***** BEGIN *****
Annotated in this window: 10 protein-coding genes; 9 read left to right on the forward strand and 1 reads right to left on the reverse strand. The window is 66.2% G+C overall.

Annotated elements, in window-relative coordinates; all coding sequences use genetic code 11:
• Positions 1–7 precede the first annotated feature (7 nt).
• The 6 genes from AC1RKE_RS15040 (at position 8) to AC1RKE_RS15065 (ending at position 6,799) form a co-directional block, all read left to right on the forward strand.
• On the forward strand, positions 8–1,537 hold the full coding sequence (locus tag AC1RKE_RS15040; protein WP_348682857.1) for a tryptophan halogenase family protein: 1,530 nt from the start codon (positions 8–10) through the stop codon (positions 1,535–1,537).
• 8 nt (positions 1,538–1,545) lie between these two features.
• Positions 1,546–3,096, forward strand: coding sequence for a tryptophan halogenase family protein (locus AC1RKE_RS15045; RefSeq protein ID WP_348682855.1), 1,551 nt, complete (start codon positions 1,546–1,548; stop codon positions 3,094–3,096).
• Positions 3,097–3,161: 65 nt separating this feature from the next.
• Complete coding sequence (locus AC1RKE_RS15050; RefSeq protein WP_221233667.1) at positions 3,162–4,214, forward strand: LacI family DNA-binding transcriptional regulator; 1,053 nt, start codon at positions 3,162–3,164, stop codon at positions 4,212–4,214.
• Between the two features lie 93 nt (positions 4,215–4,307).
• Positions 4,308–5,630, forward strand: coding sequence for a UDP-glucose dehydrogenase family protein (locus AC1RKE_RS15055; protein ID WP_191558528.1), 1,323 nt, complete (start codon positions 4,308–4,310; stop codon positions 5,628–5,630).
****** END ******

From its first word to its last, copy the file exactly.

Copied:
Annotated in this window: 10 protein-coding genes; 9 read left to right on the forward strand and 1 reads right to left on the reverse strand. The window is 66.2% G+C overall.

Annotated elements, in window-relative coordinates; all coding sequences use genetic code 11:
• Positions 1–7 precede the first annotated feature (7 nt).
• The 6 genes from AC1RKE_RS15040 (at position 8) to AC1RKE_RS15065 (ending at position 6,799) form a co-directional block, all read left to right on the forward strand.
• On the forward strand, positions 8–1,537 hold the full coding sequence (locus tag AC1RKE_RS15040; protein WP_348682857.1) for a tryptophan halogenase family protein: 1,530 nt from the start codon (positions 8–10) through the stop codon (positions 1,535–1,537).
• 8 nt (positions 1,538–1,545) lie between these two features.
• Positions 1,546–3,096, forward strand: coding sequence for a tryptophan halogenase family protein (locus AC1RKE_RS15045; RefSeq protein ID WP_348682855.1), 1,551 nt, complete (start codon positions 1,546–1,548; stop codon positions 3,094–3,096).
• Positions 3,097–3,161: 65 nt separating this feature from the next.
• Complete coding sequence (locus AC1RKE_RS15050; RefSeq protein WP_221233667.1) at positions 3,162–4,214, forward strand: LacI family DNA-binding transcriptional regulator; 1,053 nt, start codon at positions 3,162–3,164, stop codon at positions 4,212–4,214.
• Between the two features lie 93 nt (positions 4,215–4,307).
• Positions 4,308–5,630, forward strand: coding sequence for a UDP-glucose dehydrogenase family protein (locus AC1RKE_RS15055; protein ID WP_191558528.1), 1,323 nt, complete (start codon positions 4,308–4,310; stop codon positions 5,628–5,630).